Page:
The U.S. Senate on Tuesday effectively killed any chance of further immediate action on so-called card-check legislation when the bill failed to carry a cloture vote that would have cut off debate on the proposal.
Hollywood talent guilds were pushing for passage of the Employee Free Choice Act, which would allow employees to join unions by signing authorization cards instead of holding a certification election.
The WGA was particularly interested in the bill following its failure to win guild status for strikers at "America's Next Top Model." The striking writer-producers lost their jobs after seeking to join the WGA after being forced by producers to navigate a National Labor Relations Board process lengthy enough to allow a staff reorganization eliminating their posts.
SAG, AFTRA and the DGA also supported the bill. Management-side groups in Hollywood, including the MPAA and the Alliance of Motion Picture & Television Producers, declined to take positions.
Sen. Edward Kennedy, D-Mass., was the bill's chief proponent. But Kennedy also numbers among the Senate leaders pressing for a vote on a high-profile immigration bill, and floor debate on the labor-reform bill was stymieing its progress.
So the Democrats opted for a cloture vote on the labor bill to end filibustering. With 60 votes needed to cut off floor debate, only a 51-48 vote was mustered.
Notably, a similar vote also would fail to override a threatened presidential veto of the labor-reform bill. Yet the level of support did indicate a likelihood that a similar bill will be resurrected if Democrats retake the White House, proponents suggest.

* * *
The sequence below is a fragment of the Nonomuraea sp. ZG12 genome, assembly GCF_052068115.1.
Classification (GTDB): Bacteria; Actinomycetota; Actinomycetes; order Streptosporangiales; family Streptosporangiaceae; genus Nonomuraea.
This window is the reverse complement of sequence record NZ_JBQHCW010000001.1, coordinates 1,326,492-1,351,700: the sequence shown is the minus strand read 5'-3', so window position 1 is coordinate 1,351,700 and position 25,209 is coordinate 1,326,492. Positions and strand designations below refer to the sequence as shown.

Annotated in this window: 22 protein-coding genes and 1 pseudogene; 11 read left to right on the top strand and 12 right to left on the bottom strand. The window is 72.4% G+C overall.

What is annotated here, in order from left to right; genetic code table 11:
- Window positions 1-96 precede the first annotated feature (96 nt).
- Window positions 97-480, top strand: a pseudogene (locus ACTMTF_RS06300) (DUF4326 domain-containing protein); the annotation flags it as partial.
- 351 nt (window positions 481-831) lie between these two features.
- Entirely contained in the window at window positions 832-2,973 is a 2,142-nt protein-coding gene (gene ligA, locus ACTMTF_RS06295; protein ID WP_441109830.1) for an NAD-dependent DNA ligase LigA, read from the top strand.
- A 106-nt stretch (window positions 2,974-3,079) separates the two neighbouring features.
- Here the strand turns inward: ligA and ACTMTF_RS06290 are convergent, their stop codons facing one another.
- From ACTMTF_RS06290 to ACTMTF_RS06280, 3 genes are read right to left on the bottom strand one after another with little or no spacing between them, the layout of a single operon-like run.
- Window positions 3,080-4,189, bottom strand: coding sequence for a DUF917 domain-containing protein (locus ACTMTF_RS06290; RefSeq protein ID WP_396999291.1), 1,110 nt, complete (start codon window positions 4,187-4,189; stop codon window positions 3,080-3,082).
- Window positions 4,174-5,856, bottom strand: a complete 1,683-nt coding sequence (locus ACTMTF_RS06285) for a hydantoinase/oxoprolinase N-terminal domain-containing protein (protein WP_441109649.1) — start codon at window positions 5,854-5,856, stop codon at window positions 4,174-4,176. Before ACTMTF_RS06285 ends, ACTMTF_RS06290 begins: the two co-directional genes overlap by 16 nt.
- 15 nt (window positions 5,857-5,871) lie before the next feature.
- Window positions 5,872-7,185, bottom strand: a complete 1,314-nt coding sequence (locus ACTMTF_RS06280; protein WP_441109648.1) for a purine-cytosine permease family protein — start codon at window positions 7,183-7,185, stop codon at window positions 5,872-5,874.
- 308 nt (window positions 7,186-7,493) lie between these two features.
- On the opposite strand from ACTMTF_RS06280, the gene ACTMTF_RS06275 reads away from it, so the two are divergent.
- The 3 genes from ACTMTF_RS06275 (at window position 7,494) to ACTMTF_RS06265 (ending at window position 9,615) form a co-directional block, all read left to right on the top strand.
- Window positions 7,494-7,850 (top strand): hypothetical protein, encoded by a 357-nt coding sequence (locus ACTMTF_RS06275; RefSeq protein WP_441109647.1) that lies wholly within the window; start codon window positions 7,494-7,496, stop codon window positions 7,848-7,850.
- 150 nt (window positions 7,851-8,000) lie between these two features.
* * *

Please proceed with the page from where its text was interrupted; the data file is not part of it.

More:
In any event, Senate leaders were able to signal significant support of the labor reforms while at the same time accepting the practical outcome of having to pull the bill to focus on immigration matters.
WGA West, WGA East and SAG issued a joint statement that called the cloture vote "a landmark achievement that demonstrates, for the first time in a generation, the majority of the Congress has voted in support of workers' essential rights to form and join unions."
The guilds added: "Senate procedural rules and the political process may have prevented an up-or-down vote in support of S.1041 for now, (but) we will continue to support this important legislation that should be enacted to empower workers with both a free choice and a fair chance by leveling the playing field between employer and employees."
Kennedy also put a brave face on the vote.
"The American people spoke up -- loudly and clearly -- in the last election, saying they want a Congress that stands up for working families," he said after the vote. "The Employee Free Choice Act is exactly the kind of bold action they were calling for.
"It is a key part of the Democratic plan to help the struggling middle class and restore the economic security that has been lost during the Bush years," he said. "(And) although we were blocked today, we will not give up, and we will not give in. I can promise that we will be back."
Opponents argued that secret NLRB elections are needed to prevent workers from being coerced into joining unions.
"The proposed legislation is a direct attack on one of the most basic tenets of our democratic process, which is why it is opposed by a majority of American workers," said Sen. John McCain, R-Ariz., an opponent of the proposed act. "My concern is (that) if enacted, this measure would expose workers to intimidation and the fear of retaliation for votes cast."
Business groups also put out statements Tuesday slamming the bill, which was approved by the House in a 241-185 vote March 1.
Carl DiOrio writes for The Hollywood Reporter.
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